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Uncommon objects can interfere with power lines

May 2, 2023 | Laura King-Homan | how does that work, safety
T&D_Things Caught in Lines_trampoline

OPPD troubleshooters sometimes find things tangled in power lines: tree branches, shoes, foil balloons and yes, even trampolines.

A quick search online will reveal dozens of videos where foil, or mylar, balloons have interfered with power lines. Sometimes they cause an explosion and fire, sometimes they cause an entire neighborhood to go dark. Proper handling and disposal of the balloons ensures they won’t cause a problem.

Beyond balloons

Were you surprised to see trampolines in the above list of things that can become tangled with power lines?

When a wind storm or thunderstorm moves through, and a trampoline is not properly staked into the ground, the wind can blow it into power lines. And because trampolines are made with aluminum, removing them safely from lines can be tedious. When a line technician encounters a trampoline in a line, they often end up cutting it in half.

Here are some tips for properly grounding the trampolines so they don’t become airborne:

  • Install u-shaped wind stakes over the base of the trampoline and into the ground.
  • Purchase a trampoline anchor kit, which often includes steel augers and adjustable nylon straps.
  • Consider using sandbags, which are a low-cost option. When laid on top of each leg of the trampoline, they provide enough weight to hold it down. Sandbags are a good option if you want to forego anchoring your trampoline into the ground.

How does it work?

When a foil balloon, or trampoline, which have metal components, touches a power line, it can cause a surge of electricity that shorts out circuits or other electrical equipment near the line. These shorts can cause fires and outages.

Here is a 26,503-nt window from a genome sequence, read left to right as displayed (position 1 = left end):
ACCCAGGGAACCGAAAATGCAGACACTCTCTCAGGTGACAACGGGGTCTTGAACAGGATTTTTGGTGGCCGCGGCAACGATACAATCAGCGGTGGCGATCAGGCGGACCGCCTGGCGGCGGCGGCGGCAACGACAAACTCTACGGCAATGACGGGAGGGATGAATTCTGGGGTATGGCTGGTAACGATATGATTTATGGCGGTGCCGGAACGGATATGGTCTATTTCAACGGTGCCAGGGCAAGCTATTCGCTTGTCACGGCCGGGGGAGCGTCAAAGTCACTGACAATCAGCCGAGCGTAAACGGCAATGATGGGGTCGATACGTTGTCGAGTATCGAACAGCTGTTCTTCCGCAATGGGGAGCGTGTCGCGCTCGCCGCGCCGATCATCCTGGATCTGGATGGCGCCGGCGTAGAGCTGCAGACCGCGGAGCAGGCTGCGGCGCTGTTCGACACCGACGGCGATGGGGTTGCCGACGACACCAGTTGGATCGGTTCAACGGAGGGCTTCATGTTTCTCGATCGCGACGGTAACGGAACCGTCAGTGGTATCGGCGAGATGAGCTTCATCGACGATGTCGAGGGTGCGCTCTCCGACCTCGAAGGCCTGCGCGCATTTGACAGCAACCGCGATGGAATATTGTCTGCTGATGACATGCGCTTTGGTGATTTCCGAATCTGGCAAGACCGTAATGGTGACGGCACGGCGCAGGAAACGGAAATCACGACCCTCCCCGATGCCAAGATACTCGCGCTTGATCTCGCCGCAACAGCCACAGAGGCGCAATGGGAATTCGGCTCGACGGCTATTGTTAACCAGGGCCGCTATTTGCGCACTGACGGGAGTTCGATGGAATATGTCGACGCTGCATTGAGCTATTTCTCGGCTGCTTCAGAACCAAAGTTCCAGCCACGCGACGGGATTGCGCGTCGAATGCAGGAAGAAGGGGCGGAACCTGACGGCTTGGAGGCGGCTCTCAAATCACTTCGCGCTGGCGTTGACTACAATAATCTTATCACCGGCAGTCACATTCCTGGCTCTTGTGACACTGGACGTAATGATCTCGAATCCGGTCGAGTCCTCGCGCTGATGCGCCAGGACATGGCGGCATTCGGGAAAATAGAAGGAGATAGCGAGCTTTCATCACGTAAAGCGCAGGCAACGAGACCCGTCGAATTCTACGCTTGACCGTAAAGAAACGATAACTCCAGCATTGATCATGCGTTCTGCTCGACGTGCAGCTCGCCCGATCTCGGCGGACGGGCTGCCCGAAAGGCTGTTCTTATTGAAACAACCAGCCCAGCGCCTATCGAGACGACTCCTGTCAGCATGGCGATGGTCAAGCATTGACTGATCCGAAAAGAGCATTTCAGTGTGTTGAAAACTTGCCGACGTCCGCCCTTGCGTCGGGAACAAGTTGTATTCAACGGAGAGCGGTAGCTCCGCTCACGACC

One OPPD troubleshooter said balloons are the equivalent of tossing an aluminum foil ball into a power line. Troubleshooters often encounter the balloons after they have become tangled in higher voltage transmission lines.

Sometimes, a foil balloon can sit among the power lines and not cause a fault or outage. But when a line technician tries to remove it, the balloon could move and short out the circuit. In some instances, the same balloon can trip a circuit over and over again.

Customers often call in obstructions in the lines, even when there isn’t a power outage. Other times, OPPD troubleshooters patrolling a line will encounter the objects.

Reduce the danger

  • Keep the balloons tethered at all times and attached to a weight so they don’t float away.
  • When you’re done with the balloon, puncture and deflate it before disposal.
  • If a balloon becomes entangled in an overhead power line, DO NOT ATTEMPT TO RETRIEVE IT. Call OPPD for assistance. Always assume power lines are energized.
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About Laura King-Homan

Laura King-Homan is the supervisor, Brand and Communication Operations, at Omaha Public Power District. She has nearly 20 years of print journalism and design experience, including the Omaha World-Herald.

View all posts by Laura King-Homan >

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